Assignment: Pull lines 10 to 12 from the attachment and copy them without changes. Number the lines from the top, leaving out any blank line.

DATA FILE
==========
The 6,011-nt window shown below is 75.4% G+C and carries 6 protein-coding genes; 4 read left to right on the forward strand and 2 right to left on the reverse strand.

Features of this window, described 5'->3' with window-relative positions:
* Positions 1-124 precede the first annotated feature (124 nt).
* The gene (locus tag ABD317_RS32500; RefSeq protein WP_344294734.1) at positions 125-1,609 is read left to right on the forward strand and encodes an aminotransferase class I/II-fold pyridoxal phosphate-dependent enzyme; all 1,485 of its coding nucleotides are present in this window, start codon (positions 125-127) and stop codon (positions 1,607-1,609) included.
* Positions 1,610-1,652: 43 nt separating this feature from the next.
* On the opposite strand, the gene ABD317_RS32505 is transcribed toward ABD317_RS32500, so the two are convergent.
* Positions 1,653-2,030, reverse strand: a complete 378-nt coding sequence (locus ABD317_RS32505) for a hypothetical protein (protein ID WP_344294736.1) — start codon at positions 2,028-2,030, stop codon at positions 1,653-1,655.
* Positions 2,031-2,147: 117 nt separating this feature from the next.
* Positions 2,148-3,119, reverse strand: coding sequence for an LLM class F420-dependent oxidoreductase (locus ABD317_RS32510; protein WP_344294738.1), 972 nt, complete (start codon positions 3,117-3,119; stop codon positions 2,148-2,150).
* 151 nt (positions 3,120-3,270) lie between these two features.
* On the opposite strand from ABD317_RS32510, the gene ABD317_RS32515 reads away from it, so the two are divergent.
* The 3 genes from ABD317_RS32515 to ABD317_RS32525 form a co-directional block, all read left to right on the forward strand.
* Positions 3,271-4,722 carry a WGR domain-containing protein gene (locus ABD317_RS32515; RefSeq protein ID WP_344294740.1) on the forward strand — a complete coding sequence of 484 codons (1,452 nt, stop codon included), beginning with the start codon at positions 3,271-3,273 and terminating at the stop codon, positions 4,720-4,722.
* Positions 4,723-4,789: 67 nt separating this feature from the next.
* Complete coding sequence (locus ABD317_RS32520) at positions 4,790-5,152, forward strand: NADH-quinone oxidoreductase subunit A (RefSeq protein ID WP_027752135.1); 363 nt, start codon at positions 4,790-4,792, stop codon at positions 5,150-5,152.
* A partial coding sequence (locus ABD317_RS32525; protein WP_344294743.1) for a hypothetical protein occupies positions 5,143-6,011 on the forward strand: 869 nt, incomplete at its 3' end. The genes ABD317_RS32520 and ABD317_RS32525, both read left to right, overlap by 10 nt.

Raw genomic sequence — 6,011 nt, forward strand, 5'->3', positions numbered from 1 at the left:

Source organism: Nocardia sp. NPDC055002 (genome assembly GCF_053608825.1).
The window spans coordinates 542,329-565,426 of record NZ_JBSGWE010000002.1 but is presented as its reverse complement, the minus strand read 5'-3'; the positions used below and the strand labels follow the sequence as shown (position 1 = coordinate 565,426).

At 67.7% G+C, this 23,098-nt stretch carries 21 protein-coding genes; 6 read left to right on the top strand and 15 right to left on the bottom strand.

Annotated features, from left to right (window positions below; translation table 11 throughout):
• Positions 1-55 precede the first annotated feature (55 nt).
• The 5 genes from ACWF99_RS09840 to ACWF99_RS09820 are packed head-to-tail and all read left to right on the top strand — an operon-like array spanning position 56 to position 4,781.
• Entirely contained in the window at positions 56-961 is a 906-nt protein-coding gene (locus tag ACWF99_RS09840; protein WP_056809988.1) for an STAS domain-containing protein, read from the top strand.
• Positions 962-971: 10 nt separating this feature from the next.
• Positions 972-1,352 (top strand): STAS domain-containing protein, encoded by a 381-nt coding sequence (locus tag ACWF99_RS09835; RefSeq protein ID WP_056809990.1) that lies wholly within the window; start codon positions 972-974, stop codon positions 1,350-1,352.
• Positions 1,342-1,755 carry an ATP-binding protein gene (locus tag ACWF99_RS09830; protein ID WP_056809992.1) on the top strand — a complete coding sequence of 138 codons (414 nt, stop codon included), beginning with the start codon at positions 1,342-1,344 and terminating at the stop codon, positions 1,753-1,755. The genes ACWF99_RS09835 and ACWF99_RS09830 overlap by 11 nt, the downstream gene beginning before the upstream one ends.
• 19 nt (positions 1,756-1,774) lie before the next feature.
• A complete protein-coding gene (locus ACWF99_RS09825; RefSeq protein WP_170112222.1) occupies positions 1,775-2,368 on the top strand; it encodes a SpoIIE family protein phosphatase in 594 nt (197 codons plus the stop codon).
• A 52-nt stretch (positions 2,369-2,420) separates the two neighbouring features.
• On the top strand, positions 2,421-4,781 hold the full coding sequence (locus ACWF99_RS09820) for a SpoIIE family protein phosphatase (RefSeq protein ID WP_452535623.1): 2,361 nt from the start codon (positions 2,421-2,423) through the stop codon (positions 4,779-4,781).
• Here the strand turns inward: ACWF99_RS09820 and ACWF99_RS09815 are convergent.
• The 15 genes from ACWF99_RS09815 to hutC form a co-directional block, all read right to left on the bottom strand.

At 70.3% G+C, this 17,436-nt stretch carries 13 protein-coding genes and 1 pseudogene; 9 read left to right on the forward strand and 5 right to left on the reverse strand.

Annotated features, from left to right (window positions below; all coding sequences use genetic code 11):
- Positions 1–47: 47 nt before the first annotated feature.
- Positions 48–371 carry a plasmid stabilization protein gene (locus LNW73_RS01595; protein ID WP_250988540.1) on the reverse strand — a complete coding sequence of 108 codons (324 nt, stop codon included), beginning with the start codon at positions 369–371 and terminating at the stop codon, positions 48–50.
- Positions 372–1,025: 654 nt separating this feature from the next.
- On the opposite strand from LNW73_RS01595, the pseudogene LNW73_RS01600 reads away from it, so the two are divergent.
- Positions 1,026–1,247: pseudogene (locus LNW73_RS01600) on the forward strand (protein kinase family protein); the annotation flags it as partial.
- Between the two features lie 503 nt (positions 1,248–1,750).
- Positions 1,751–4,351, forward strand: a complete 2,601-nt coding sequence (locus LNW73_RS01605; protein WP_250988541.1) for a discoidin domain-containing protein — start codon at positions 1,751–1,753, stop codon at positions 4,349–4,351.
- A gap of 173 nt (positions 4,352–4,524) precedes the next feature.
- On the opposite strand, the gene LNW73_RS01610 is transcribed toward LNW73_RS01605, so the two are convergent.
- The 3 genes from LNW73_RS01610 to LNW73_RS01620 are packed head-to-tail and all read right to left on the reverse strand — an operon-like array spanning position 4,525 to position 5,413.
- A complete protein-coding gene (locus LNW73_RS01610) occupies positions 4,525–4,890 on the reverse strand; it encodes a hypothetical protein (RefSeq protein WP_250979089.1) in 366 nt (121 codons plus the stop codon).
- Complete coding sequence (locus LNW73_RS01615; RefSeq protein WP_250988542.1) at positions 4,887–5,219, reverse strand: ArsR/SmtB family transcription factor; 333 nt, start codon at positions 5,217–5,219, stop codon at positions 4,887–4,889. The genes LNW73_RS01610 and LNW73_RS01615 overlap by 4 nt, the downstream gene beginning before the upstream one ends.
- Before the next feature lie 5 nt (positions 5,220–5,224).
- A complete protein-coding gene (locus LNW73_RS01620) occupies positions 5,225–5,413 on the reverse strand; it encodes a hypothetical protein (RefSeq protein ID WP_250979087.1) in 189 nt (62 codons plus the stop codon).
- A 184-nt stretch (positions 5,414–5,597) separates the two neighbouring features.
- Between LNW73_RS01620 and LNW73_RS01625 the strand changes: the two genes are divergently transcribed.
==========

* 151 nt (positions 3,120-3,270) lie between these two features.
* On the opposite strand from ABD317_RS32510, the gene ABD317_RS32515 reads away from it, so the two are divergent.
* The 3 genes from ABD317_RS32515 to ABD317_RS32525 form a co-directional block, all read left to right on the forward strand.